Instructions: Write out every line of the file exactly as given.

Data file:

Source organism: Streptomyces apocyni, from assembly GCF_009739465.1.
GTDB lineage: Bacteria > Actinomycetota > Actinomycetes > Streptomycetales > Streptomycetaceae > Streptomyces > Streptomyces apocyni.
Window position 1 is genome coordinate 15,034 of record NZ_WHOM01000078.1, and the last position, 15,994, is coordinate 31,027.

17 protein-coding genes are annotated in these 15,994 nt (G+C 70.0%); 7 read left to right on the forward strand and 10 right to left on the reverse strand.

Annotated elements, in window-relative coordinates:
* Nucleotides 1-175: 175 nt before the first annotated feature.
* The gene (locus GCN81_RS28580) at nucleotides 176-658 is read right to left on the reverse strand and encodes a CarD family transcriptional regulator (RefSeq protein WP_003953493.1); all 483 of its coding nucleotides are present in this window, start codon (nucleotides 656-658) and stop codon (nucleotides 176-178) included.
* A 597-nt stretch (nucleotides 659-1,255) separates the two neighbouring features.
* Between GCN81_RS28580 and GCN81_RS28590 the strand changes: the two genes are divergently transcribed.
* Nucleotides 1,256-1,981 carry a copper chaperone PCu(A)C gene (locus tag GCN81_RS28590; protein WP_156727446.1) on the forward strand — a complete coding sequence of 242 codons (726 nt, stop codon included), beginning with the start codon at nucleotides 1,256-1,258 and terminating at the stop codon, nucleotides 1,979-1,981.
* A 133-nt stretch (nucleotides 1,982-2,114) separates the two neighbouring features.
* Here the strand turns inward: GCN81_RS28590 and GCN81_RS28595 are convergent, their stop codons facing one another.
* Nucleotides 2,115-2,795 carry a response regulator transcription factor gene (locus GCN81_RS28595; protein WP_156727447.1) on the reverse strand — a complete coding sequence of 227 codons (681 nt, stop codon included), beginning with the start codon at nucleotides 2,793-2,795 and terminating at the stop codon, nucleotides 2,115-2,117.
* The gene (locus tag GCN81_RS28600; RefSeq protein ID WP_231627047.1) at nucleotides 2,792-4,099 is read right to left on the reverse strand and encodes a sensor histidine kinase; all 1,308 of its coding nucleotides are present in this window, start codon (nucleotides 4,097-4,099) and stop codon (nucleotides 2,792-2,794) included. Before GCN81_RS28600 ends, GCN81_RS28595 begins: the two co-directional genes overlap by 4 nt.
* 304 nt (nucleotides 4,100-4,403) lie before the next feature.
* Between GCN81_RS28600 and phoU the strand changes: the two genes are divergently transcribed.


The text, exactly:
Source organism: Streptomyces apocyni, from assembly GCF_009739465.1.
GTDB lineage: Bacteria > Actinomycetota > Actinomycetes > Streptomycetales > Streptomycetaceae > Streptomyces > Streptomyces apocyni.
Window position 1 is genome coordinate 15,034 of record NZ_WHOM01000078.1, and the last position, 15,994, is coordinate 31,027.

17 protein-coding genes are annotated in these 15,994 nt (G+C 70.0%); 7 read left to right on the forward strand and 10 right to left on the reverse strand.

Annotated elements, in window-relative coordinates:
* Nucleotides 1-175: 175 nt before the first annotated feature.
* The gene (locus GCN81_RS28580) at nucleotides 176-658 is read right to left on the reverse strand and encodes a CarD family transcriptional regulator (RefSeq protein WP_003953493.1); all 483 of its coding nucleotides are present in this window, start codon (nucleotides 656-658) and stop codon (nucleotides 176-178) included.
* A 597-nt stretch (nucleotides 659-1,255) separates the two neighbouring features.
* Between GCN81_RS28580 and GCN81_RS28590 the strand changes: the two genes are divergently transcribed.
* Nucleotides 1,256-1,981 carry a copper chaperone PCu(A)C gene (locus tag GCN81_RS28590; protein WP_156727446.1) on the forward strand — a complete coding sequence of 242 codons (726 nt, stop codon included), beginning with the start codon at nucleotides 1,256-1,258 and terminating at the stop codon, nucleotides 1,979-1,981.
* A 133-nt stretch (nucleotides 1,982-2,114) separates the two neighbouring features.
* Here the strand turns inward: GCN81_RS28590 and GCN81_RS28595 are convergent, their stop codons facing one another.
* Nucleotides 2,115-2,795 carry a response regulator transcription factor gene (locus GCN81_RS28595; protein WP_156727447.1) on the reverse strand — a complete coding sequence of 227 codons (681 nt, stop codon included), beginning with the start codon at nucleotides 2,793-2,795 and terminating at the stop codon, nucleotides 2,115-2,117.
* The gene (locus tag GCN81_RS28600; RefSeq protein ID WP_231627047.1) at nucleotides 2,792-4,099 is read right to left on the reverse strand and encodes a sensor histidine kinase; all 1,308 of its coding nucleotides are present in this window, start codon (nucleotides 4,097-4,099) and stop codon (nucleotides 2,792-2,794) included. Before GCN81_RS28600 ends, GCN81_RS28595 begins: the two co-directional genes overlap by 4 nt.
* 304 nt (nucleotides 4,100-4,403) lie before the next feature.
* Between GCN81_RS28600 and phoU the strand changes: the two genes are divergently transcribed.